Eventually, the CIA declassified its records and admitted the failures of the Third Force strategy.[5] The list illuminated a quick study on insurgency failures. According to the documents, the CIA began dropping small guerilla units into China, the first Third Force team having been deployed in April, 1952. All four members of the team were never heard from again. The second Third Force team was made up of five ethnic Chinese agents, and dropped into the Jilin region of Manchuria in mid-July 1952. The team eventually reported contact with local rebel leaders. The team was, unbeknownst to the CIA, captured and turned by the Chinese, setting up the ensuing trap. The CIA responded by sending in a rescue unit, only to have its planes shot down and its principal agents assigned to the mission, Jack Downey and Dick Fecteau, arrested. Both men were subsequently sentenced to prison sentences in China. Beijing later boasted of the insurgency failures of their United States counterparts. At that point, the CIA had dropped 212 agents into China, resulting in 101 agents killed and 111 captured.[5][6][7] Michael D. Coe, who had been recruited by the CIA and worked within the agency during the Third Force events, stated that the CIA "had been sold a bill of goods by the Nationalists - that there was a huge force of resistance inside of China. We were barking up the wrong tree. The whole operation was a waste of time." [8]

1960[edit]

A CIA-trained Tibetan guerrilla group operated out of Upper Mustang, Nepal. A small contingent was airdropped inside China, but without much success in their mission.[9]

1962[edit]

Tension between the People's Republic of China and the Soviet Union was such that the United States did not expect the PRC would get Soviet help on nuclear weapons development.[10]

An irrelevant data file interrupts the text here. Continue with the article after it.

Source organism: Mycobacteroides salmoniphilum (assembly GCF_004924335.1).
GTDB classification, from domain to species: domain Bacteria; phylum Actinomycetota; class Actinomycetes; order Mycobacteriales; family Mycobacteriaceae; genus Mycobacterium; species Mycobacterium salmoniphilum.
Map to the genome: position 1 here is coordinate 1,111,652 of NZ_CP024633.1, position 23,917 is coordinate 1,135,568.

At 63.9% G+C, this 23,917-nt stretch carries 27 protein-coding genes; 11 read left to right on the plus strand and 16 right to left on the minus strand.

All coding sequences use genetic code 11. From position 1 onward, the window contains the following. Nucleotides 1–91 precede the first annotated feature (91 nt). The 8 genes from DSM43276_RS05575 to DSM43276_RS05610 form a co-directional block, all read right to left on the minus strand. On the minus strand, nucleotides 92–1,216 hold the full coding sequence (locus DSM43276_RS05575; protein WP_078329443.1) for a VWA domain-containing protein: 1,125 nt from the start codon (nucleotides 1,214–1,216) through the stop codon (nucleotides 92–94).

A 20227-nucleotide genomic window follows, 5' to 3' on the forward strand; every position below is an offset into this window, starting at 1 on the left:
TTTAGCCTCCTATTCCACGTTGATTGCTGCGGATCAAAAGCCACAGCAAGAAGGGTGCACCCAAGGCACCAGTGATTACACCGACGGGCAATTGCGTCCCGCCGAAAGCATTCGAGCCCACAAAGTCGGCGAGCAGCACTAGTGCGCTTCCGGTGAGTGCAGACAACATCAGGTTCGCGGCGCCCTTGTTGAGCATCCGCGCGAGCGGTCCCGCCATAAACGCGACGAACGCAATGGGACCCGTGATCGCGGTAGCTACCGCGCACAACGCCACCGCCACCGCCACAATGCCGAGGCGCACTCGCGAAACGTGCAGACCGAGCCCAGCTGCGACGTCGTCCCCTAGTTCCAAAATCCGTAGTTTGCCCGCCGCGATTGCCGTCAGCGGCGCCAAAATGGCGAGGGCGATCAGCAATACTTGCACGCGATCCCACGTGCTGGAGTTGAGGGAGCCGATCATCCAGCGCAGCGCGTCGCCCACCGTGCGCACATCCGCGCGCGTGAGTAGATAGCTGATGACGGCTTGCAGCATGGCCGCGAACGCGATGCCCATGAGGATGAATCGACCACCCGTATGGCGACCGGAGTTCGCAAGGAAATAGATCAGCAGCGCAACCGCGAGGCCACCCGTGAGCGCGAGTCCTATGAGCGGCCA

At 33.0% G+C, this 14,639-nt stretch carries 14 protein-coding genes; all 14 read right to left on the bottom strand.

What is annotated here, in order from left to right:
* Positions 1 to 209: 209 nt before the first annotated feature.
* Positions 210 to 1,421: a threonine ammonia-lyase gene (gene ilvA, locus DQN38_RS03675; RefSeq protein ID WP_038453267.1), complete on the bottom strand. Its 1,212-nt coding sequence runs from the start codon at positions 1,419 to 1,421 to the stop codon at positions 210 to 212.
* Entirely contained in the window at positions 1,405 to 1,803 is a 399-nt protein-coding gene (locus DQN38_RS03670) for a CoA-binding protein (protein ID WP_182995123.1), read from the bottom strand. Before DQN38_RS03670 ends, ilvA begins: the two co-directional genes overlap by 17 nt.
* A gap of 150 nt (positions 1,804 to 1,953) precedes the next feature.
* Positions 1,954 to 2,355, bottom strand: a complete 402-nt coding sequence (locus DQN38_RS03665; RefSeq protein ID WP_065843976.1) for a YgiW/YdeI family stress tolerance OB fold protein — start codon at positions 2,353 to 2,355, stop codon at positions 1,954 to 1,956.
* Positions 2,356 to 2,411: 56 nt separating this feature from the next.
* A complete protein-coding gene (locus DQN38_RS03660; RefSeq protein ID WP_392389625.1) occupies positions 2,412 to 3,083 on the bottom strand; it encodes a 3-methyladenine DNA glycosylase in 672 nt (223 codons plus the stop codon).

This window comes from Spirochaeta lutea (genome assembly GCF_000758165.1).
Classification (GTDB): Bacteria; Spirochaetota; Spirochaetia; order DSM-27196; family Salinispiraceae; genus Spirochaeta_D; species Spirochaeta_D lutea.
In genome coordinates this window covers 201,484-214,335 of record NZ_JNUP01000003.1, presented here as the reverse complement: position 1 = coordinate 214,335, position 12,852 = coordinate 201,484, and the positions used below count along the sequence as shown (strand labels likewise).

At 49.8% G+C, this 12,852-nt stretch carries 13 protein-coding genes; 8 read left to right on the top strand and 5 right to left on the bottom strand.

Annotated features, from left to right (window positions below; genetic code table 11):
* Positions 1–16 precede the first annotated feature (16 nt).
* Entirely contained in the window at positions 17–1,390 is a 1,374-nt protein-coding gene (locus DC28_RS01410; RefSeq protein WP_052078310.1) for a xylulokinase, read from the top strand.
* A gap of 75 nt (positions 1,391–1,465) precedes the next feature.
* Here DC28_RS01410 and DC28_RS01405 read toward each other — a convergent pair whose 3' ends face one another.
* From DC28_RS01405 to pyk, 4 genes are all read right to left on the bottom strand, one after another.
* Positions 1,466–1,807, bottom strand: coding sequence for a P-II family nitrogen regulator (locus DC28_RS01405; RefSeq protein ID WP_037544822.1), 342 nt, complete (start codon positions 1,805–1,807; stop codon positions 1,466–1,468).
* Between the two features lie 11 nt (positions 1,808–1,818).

A facility at Lanzhou was judged incomplete, and it was unclear if it was a gaseous diffusion plant for producing weapons-grade uranium. If so, it could not be ready before 1966. It was estimated that a plutonium-producing reactor could be ready by 1962.[11] The editors at the National Security Archive made reasonable inferences, in spite of excisions from the document, that the Central Intelligence Agency had made considerable progress in using sophisticated collection methods—satellite photography and U-2 flights by Chinese Nationalist pilots… CIA did not know that the installation at Lanzhou was in fact a gaseous diffusion plant that would soon be ready for operations.[12]

1964[edit]

The first Chinese nuclear test was in 1964.

1996[edit]

Intelligence analysis[edit]

According to Bill Gertz of the Washington Times, a CIA intelligence memorandum dated 14 September 1996, entitled "China and Pakistan Discuss US Demarche on Nuclear Assistance", prepared by ---- said,

1. Chinese officials -- probably from the China Nuclear Energy Industry Corporation (CNEIC) -- recently met with Ghulam Kibna, Pakistan's nuclear and missile procurement officer in Beijing, to discuss the 30 August US demarche on China's sale of diagnostic equipment and a furnace to unsafeguarded nuclear facilities in Pakistan, according to an intercepted message. Kibna said Chinese personnel were already in Pakistan to install the equipment, which an intercept in August indicated was to be delivered on 2 September.